• I suspect if people prepped as hard for the GRE as for the LSAT, you’d see a lot more really high scores. Generally people don’t prep all that much for the GRE, and you still see more hitting the top scores.
  • The LSAT doesn’t test any facts or formulas that you can memorize. You’ve got no crutch to lean on for any part of the LSAT. Even someone who is nearly perfect at games is going to stumble on one of them occasionally.
  • The GRE could be way harder. It could for example, be as hard as the section specific GRE’s which are much more feared. On the other hand, if the LSAT were much harder, it would get silly. Get a 173 and you are still 7 points from a 180, yet you scored better than over 99% of other takers. Basically the test doesn’t need to be any harder to identify top candidates, as you start to get so few takers hitting these top levels that there aren’t enough to go around even at the very best schools.
  • Usually, way more is riding on the LSAT. Because the LSAT alone usually accounts for over 50% of whether you get in to X school, the LSAT is essentially guaranteed to be more stressful. Apparently, that’s not the case with the GRE (read on).

How The Tests Are Used in Admissions: LSAT vs GRE.

I admit I don’t know much about how the GRE is used in admissions, so I’m going to let Wikipedia field this one:

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Unlike other standardized admissions tests (such as the SAT, LSAT, and MCAT), the use and weight of GRE scores vary considerably not only from school to school, but from department to department, and from program to program also. Programs in liberal arts topics may only consider the applicant’s verbal score to be of interest, while mathematics and science programs may only consider quantitative ability; however, since most applicants to mathematics, science, or engineering graduate programs all have high quantitative scores, the verbal score can become a deciding factor even in these programs. (Source)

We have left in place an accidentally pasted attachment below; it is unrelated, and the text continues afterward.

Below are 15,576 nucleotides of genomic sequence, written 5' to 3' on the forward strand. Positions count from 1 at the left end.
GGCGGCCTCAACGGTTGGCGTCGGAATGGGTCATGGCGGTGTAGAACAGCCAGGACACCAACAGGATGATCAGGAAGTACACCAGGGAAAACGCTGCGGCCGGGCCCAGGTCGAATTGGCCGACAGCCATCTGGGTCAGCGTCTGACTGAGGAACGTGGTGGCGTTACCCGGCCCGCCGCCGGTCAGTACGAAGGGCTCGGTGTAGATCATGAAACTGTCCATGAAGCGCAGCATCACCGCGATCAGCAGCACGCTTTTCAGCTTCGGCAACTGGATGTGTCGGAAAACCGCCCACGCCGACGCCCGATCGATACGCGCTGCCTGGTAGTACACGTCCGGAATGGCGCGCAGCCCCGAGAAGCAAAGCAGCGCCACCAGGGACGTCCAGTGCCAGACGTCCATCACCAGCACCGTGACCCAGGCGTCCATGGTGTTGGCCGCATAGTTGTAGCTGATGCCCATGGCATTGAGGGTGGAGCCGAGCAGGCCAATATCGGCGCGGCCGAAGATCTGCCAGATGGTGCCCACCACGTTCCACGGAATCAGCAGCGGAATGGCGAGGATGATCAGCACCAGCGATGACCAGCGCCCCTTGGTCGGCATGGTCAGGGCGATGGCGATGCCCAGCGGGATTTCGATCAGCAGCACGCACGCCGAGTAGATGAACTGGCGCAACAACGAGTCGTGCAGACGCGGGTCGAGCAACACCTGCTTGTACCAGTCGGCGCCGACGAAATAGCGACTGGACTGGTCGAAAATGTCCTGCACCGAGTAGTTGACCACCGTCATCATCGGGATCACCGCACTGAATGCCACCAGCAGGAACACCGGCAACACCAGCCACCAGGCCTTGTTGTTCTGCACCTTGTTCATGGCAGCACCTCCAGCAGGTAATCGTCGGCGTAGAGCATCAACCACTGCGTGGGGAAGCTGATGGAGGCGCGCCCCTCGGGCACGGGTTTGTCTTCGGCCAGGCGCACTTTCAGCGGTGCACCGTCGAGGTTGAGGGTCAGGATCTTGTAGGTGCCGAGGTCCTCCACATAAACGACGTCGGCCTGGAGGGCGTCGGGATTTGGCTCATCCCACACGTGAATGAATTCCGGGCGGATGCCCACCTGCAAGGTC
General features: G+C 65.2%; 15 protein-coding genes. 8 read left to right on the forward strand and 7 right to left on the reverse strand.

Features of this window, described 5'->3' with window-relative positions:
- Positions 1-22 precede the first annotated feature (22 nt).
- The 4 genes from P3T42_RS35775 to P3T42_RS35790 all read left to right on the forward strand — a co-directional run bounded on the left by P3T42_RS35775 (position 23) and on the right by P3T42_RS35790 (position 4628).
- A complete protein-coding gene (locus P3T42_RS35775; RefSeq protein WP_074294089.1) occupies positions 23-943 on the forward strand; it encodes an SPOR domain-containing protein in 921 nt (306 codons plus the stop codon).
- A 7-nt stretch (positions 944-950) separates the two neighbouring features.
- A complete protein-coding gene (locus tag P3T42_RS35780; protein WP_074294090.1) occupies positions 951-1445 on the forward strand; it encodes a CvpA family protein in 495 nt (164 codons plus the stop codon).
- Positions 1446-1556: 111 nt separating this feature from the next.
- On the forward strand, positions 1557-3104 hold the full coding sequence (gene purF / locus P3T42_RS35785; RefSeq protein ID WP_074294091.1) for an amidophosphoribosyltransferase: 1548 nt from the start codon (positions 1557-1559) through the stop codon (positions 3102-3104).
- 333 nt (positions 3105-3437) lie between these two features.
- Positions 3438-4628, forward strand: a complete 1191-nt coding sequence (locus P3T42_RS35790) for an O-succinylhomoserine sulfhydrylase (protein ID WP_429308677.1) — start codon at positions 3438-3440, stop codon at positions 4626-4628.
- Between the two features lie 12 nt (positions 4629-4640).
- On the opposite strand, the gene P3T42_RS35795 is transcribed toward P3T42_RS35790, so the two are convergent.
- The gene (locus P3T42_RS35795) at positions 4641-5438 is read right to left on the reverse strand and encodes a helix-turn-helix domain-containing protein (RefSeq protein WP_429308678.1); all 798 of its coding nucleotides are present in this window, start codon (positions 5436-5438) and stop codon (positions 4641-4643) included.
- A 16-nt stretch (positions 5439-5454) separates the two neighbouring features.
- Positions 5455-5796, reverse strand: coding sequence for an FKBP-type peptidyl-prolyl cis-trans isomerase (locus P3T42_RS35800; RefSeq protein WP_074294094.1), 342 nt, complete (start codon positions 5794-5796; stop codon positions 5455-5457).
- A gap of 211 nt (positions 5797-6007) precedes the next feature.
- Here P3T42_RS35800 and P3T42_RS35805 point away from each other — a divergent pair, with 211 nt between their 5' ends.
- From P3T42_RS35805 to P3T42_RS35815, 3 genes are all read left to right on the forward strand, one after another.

The LSAT on the other hand, I know a LOT about. The LSAT is so important to law school that it might as well be considered the law school entrance exam. A great score can overcome even a very low GPA. For more on that, see our post on getting into law school with a low GPA). Also get a full discussion of how important the LSAT is here.

Introduction to Prepping For The LSAT is an LSAT and law school admissions and advice site, so we can start you off right if you decide to tackle the LSAT. First thing, just because the LSAT requires fluid intelligence doesn’t mean that it isn’t a learnable test. On the contrary, it require skills that can be significantly improved through practice and by learning the right way to approach questions. Though the content of the questions is always different and new, the form of the questions varies little test to test- the best strategies for these different forms can be learned.

If you want to destroy the LSAT the best thing is to start with the right prep books to show you how to approach the various question types quickly and accurately. Our recommendations may be found here.

After you’ve got those books, prep with our recommended LSAT Study Schedule and I promise you, you will be a fast and furious LSAT master by the day of the actual test.

Best of luck! If you’d like disagree with my assessment that the LSAT is harder than the GRE, let me know in the comments!